The Washington Capitals defeated the Montreal Canadiens on Thursday night, a 5-2 victory over the worst team in hockey that did nothing to improve Washington’s long-term outlook. Since the beginning of January, the Capitals have looked merely mediocre. They’ve lost half of their last ten games, seen their special teams (both of them) drop to the league’s basement, and have seen their ability to drive play erode.
So are the Caps bad now?
The Caps are still a relative lock for the playoffs; HockeyViz has them at about 90 percent. But with so many weaknesses in their game, the likelihood of a first-round exit seems greater. A loss in the first round would be Washington’s fourth in a row.
First, an establishment of the facts: since the new year Washington has become drastically worse during five-on-five play.
At first I dismissed these struggles as a secondary artifact of the team’s unfortunate slump in shooting percentage. They were, I thought, just gripping the stick too tight.
That drop in shooting percentage from such haughty heights compounded Washington’s more modest drop in the standings, but even as goals have turned back upwards in the last week Washington has remained dreary at even-strength possession. Getting outshot 49 attempts to 28 by the Montreal Canadiens was a sterling example of how bad it has gotten. The Caps do not control games lately.
Sometimes when a team starts playing worse, you can find a single line or even a single player that seems to be struggling the most. With the Capitals, that doesn’t seem to be the case. All four of the team’s big centers have seen their on-ice shot-attempt percentages plummet since the new year.
In the graph above, fifty percent means the Caps generate the same amount of offense as their opponents, and above 50 means the Caps are controlling most of play. Note the downturn across all four centers starting around the start of the new year. For Nic Dowd and Lars Eller, there’s been about a 10-point drop. That’s like going from being a Cup contender to a team lucky to make the playoffs.
I’m discouraged that all centers are playing worse, which suggests that the reason for the drop isn’t the raft of injuries and infections, which would presumably impact some lines more than others.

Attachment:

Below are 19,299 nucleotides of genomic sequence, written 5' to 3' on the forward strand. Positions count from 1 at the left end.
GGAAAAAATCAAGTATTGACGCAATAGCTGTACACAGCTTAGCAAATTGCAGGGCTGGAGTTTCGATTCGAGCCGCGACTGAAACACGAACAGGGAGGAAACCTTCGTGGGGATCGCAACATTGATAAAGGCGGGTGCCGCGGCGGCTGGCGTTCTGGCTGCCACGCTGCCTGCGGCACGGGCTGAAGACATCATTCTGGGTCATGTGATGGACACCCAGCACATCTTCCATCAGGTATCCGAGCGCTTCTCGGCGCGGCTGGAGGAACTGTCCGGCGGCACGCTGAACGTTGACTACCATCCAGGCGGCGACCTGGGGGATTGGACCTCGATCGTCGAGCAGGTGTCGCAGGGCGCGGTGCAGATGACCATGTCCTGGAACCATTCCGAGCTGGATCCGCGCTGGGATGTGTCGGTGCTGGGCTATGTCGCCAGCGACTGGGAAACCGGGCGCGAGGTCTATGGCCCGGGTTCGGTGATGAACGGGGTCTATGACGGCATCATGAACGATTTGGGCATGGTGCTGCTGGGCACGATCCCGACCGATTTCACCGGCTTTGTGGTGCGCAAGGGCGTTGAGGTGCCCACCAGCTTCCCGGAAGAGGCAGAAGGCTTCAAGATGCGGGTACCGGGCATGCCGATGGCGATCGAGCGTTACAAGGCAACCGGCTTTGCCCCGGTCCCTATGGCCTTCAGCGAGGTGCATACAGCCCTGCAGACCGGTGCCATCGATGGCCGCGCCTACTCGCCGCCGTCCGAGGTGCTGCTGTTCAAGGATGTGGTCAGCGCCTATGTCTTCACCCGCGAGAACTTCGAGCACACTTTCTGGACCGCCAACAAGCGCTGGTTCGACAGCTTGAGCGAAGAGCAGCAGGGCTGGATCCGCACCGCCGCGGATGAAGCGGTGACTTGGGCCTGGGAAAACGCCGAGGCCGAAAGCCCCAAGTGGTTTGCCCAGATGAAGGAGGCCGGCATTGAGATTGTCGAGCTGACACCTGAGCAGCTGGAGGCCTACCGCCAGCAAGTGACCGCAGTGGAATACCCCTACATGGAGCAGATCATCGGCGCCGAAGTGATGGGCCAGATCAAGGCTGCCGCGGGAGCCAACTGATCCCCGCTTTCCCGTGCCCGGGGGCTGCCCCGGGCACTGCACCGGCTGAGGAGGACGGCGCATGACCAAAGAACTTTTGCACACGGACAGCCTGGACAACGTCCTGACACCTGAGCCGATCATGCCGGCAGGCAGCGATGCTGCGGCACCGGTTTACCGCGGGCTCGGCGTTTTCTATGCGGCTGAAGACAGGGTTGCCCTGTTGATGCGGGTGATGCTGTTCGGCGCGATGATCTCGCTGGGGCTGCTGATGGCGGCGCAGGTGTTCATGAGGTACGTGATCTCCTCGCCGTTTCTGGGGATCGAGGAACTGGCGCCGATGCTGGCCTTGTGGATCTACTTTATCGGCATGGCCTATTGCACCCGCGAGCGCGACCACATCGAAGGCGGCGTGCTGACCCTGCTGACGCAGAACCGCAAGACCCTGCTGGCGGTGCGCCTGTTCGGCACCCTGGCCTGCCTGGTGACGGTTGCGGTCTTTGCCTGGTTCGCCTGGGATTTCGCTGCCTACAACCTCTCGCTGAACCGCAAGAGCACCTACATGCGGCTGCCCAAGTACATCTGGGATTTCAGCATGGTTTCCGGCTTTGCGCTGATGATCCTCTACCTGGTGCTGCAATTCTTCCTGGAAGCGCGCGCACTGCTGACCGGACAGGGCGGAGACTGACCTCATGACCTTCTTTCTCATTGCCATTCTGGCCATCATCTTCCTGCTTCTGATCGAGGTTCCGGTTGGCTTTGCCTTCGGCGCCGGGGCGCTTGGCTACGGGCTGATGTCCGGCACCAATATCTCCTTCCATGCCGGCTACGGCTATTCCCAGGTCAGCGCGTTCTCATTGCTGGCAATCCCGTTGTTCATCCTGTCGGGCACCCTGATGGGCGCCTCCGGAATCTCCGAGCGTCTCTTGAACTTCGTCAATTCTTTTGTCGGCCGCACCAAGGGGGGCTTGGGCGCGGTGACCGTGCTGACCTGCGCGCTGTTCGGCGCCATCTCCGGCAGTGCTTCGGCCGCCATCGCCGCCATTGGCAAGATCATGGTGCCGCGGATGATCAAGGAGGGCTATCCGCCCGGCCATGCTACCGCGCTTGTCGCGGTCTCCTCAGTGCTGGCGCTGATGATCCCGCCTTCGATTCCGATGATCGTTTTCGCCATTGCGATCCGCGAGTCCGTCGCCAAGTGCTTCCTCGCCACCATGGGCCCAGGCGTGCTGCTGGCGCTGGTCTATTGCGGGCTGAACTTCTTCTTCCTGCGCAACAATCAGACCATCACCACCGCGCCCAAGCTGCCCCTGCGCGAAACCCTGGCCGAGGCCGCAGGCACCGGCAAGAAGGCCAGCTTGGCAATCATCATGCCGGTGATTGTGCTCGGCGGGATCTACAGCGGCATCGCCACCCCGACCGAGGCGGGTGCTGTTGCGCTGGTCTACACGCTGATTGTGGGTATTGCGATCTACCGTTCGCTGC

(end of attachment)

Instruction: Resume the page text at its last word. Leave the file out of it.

Compounding matters is Washington’s schedule. February has a couple tough games, especially the month’s bookends with Pittsburgh and Toronto, but there are a lot of soft targets here. In the table below, Opp-Points% is the percentage of standings points the opponent team has recorded to date. Opp-SA% is the percentage of shot attempts the opponent has possessed over the whole season. At right is the share of shot attempts Washington owned by Washington in that particular game.
The Caps won the Pittsburgh game with shooting percentages. They’ve been massively outshot all month, with the exception of a 54 percenter against Columbus, who typically spot their opponents 53 percent anyway. If not for Samsonov and the Dowd line, Washington would have been blown out of the la grange in Montreal.
These are gimme games. Washington should be piling up goals, padding individual stats, and controlling play. Instead, they’re depending on luck to win and otherwise getting steamrolled.
The Capitals have excuses. They’ve had big absences among their top-six forwards; only Vegas has missed more. But every team in the NHL has had roster trouble this season, and not every team is floundering against very bad opponents.
I have to admit my confidence in the Caps is shaken right now. Having a midseason slump isn’t remarkable, but the team has not demonstrated a faculty for making appropriate adjustments. Their proposed solution to the power play’s ongoing misery was swapping out their best zone-entry forward, Evgeny Kuznetsov, for Eller. That experiment lasted four minutes. The coaching staff’s ongoing malevolence towards Connor McMichael baffles me. The front office’s goalie tandem experiment has been a manifest failure for more than a year, but they still haven’t pulled the chute.
But there sure are a lot of excuses.
On Sunday, the Capitals will host the Ottawa Senators for a matinee game. The Senators are a bad hockey team. The Capitals should be able to stomp them. That would feel nice, but I need more if I’m going to be confident in their leadership or enthusiastic for the team’s post-season prospects.
Headline photo: Elizabeth Kong/RMNB
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